Before the making starts.

Strange proportions and some serious wear and tear you can't see.

Strange proportions and some serious wear and tear you can’t see.

In the last post, which was primarily concerned with getting into some making as an antidote to creative imbalance, I mentioned that the project I’d be launching myself into would be a refresh of my already custom built little 250cc motorcycle.

Above are a couple of shots taken not long ago of how it was looking. From this distance and angle there doesn’t seem to be that much wrong with it but upon closer inspection it was really starting to show its age. First modified nearly six years ago, it has since endured a life of quite heavy use as a daily commuter and weekend run about. There were two aspects that I wanted to address in my refresh. Firstly, the finishes that I’d applied all those years ago were starting to look very tired. Numerous scrapes and scratches, injuries sustained from sharing public parking bays with careless scooter users, and general wear and tear had taken their toll on the paint work, and the protective lacquers applied to keep it all shiny had reached the limits of their life. Surface cracking and other problems giving the whole thing a rather worn appearance. Some patina of use is good, some just makes things look a bit sad and unloved. So time for a fresh face.

Secondly, there were some aspects of the proportions of the whole thing which I realised I hadn’t got very right the first time around. As you can see the bike is quite low at the back and high at the front, a product of it being a “Factory Custom” bike in its previous life. I wanted to reduce this height a bit to bring a bit more balance. The rear fender was causing me some worry too. I’d made it longer at the outset for practical reasons more than anything, to keep the road dirt off everything, but have come to see it as way too long, the overhang above the rear wheel being too far which seems to exaggerate the odd proportions even more so.

So the plan was to create two new fenders, or mudguards, see what I could do about the height of the front and give it a fresh coat of paint. Thinking it through it seemed like better sense to keep the guards in bare metal, very a la mode these days but, no more worrying about precious paint finishes on bits that get very dirty. I’d purchased two new rolled sections just for this purpose some time ago at a local autojumble so saw this as a quick fix solution that I could do at home.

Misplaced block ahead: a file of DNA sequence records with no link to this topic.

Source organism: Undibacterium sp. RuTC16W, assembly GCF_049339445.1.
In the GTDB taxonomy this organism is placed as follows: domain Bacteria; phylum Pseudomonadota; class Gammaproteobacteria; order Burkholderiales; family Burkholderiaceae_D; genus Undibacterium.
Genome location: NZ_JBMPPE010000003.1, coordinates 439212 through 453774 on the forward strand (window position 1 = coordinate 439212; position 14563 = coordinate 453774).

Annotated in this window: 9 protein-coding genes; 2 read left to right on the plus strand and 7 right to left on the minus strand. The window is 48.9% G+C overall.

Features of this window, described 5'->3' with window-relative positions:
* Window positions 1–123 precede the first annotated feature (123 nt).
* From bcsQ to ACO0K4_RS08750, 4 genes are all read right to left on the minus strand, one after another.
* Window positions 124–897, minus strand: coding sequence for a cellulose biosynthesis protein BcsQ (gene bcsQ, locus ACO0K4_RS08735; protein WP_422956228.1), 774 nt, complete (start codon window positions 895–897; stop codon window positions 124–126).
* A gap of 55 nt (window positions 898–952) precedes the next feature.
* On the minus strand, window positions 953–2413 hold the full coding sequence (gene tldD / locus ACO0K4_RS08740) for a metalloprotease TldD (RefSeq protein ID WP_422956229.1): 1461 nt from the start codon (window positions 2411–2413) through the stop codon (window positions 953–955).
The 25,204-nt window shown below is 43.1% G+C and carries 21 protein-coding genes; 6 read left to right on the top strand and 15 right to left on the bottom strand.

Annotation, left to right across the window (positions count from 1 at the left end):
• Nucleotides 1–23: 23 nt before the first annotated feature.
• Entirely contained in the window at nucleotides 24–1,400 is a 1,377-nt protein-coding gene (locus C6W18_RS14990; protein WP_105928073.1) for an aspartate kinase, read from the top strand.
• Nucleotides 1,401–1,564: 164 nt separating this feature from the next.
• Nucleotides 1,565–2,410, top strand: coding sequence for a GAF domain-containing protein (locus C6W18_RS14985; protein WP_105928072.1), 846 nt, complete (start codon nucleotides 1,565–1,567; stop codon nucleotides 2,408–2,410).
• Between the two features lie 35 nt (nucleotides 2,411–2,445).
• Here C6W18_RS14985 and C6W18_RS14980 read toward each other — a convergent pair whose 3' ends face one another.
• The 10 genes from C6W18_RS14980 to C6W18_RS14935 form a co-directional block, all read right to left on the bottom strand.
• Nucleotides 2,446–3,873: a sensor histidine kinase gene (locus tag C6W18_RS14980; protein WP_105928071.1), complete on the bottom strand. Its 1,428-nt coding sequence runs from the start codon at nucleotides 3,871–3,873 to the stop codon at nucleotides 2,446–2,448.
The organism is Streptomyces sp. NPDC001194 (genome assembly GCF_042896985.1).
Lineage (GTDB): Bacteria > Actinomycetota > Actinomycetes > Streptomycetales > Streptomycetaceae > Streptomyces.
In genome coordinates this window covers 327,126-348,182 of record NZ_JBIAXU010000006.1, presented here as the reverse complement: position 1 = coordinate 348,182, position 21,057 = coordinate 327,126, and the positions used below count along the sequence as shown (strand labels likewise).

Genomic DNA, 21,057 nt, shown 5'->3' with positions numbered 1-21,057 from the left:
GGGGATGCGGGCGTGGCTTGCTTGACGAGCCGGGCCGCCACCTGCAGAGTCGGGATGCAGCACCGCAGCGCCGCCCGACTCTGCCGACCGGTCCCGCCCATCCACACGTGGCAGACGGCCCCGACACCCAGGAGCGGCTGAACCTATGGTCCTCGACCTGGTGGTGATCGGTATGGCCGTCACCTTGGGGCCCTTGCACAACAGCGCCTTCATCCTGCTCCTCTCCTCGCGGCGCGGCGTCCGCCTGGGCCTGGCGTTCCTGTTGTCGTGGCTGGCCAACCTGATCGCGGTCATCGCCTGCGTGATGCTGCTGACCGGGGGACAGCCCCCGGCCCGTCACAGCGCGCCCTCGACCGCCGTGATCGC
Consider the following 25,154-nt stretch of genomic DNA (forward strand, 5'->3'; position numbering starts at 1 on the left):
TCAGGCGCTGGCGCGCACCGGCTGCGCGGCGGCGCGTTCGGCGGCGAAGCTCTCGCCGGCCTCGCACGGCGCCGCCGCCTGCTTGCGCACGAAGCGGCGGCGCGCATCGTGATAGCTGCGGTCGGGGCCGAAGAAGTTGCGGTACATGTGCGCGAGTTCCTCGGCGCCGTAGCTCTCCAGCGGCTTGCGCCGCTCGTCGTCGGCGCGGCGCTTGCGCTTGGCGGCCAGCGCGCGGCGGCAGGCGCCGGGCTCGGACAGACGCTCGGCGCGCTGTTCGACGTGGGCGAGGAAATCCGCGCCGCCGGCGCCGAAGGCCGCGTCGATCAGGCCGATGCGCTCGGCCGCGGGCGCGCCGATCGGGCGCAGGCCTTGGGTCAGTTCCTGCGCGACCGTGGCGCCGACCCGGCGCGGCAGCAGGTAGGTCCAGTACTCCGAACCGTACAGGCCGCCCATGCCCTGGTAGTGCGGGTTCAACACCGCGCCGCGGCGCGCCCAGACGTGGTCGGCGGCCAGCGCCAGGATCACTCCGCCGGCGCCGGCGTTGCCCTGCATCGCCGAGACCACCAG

Dealing with the front end would be a bit more tricky. The instrument bracket I’d made and its effect on the headlight position, together with the fly screen all contribute to a visual height at the front which seems at odds with the rest of the bike. Changing all this and giving it all a bit more breathing space should help, and mucking around with bar positions and suchlike will help too. The forks are pushed up into the yokes as far as they will go, so without drastic fork shortening there’s not much I can do beyond small changes. Some have suggested the more severe approach of having the frame modified but that’s way beyond the brief and, after all, this is a daily workhorse bike not a show pony aiming for total perfection. Not to mention the fact that major engineering of that magnitude costs a good deal of hard earned cash, probably more than the bike is worth.

The final piece in the puzzle will be the new paint scheme. The bike is mainly black and I’ll keep it that way. I want something subtle, but different enough to make it individual. With only the tank and side panels to do it needs to be quite simple. I’d like to have an element of hand painted brush work in there as well as a tiny splash of colour. I’m yet to settle on a final idea though I’m leaning heavily towards something slightly more decorative that a big white stripe. I’m going to keep in under my hat for now, until it’s resolved, as I’ve told a couple of friends it will be a secret until I’ve finished it. Don’t want to let the cat out of the bag yet.

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